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Q&A: U.S. involvement in the Mideast

Jerrold Kessel
CNN's Jerrold Kessel  

With Israel having withdrawn from an area of Gaza it had reoccupied for less than 24 hours, and the re-entry being condemned by the United States, CNN's Jerrold Kessel analyses the effect on their relationship.

Q. Could you describe the disputed order of events behind the Israeli withdrawal?

A. The order of events is unclear on a double level.

First domestically, is the fact that just hours before the troops began withdrawing on Tuesday night you had a brigadier general telling journalists that they might stay weeks or months. Today (Wednesday) the prime minister's office and defence ministry say that it was agreed on Tuesday morning that the troops should leave that day, but for operational reasons should stay until dark. This is a curious glitch meaning there is either something wrong with the ministries' stories or that the command did not make it down to the lower echelons.

Turning to the incident's broader significance: Was the Israeli move the result of pressure from Washington? This is obviously very difficult to gauge, particularly as we have only the Israeli government's timetable. It is emphatic that the decision was not the result of outside pressure. In fact it says that the U.S. was informed that Israel had decided to withdraw before the State Department's comments and it is puzzled why it was thought necessary.

Q. Does U.S. Secretary of State Colin Powell's condemnation of Israel's "excessive and disproportionate" action signal a change in policy?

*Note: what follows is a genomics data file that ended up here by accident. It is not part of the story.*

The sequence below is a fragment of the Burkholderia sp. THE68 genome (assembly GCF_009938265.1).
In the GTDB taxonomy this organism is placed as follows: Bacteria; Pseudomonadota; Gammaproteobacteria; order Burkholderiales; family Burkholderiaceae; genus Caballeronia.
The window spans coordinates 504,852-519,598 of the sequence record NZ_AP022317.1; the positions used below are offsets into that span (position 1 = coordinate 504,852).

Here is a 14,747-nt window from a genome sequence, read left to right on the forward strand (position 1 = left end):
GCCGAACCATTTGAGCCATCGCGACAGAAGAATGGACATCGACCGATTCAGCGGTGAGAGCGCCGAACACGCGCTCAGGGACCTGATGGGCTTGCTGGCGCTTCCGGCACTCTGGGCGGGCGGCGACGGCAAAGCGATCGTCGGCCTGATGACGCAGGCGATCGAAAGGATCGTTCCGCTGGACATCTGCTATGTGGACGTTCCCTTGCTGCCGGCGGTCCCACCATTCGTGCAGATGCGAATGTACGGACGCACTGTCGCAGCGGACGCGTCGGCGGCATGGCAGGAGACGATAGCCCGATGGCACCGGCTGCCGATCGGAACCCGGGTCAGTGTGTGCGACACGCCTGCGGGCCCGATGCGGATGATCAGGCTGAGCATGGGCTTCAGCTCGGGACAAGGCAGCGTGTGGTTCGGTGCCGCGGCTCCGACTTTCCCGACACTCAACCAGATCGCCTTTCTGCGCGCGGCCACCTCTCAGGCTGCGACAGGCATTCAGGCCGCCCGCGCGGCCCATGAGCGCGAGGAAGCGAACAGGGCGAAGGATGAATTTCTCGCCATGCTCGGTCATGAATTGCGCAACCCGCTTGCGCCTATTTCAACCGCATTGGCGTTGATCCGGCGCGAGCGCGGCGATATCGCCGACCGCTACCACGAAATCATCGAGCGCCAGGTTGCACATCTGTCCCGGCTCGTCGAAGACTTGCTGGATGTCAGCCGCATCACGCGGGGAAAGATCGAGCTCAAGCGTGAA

A. Such a strong public statement signals that everything in the relationship between the U.S. and Israel is not as the Israeli government has been projecting -- which is that the blame is laid fully and totally at the Palestinians' door. The comments are unprecedentedly harsh in the short history of this administration and must signal at the least a creeping dissatisfaction in Washington with (Prime Minister Ariel) Sharon's handling of the conflict. The implications that they do not see totally eye to eye, and chose to express this publicly, must be worrying for Sharon.

Q. What has been the general perception of the U.S.'s new administration and its role in the conflict?

A. Until now the Palestinians have been disappointed, indeed startled, at the degree to which George W. Bush had been pinning the blame consistently on them and saying they were the ones that needed to take the most effective steps. Palestinians must see this as a first signal that earlier hope following the end of Clinton administration will not be as unfulfilled as was seen to be happening.

Q. What has U.S. involvement in past brought?

A. The U.S. has the ability to avert major blow-ups and is seen as the real party to promote dialogue to curb the violence. The deep involvement of (former U.S. president Bill) Clinton and his staff kept the peace process going one way or another -- although critics would question what this has actually achieved.

Q. What next?

A. The U.S. has been prodding both sides to restart dialogue -- at least on the level of security co-operation. So far, largely because of this pressure, and despite great Israeli and Palestinian reluctance, two such meetings have taken place although nothing of substance was achieved. A third on Monday did not happen amid the recent escalation, and there is a deepening belief on both sides that they don't really have a partner on the other side with whom they could conclude even the most limited agreement. The U.S. has the muscle, but appears to be keeping at arms length from the parties, not willing to adopt more forceful posture.

Mortar fire follows Israeli withdrawal
April 18, 2001
Israel pulls out of Gaza
April 17, 2001
Robin Oakley: Sharon's test for U.S.
April 18, 2001

Israel Defense Forces
US State Department
Palestinian National Authority

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4:30pm ET, 4/16

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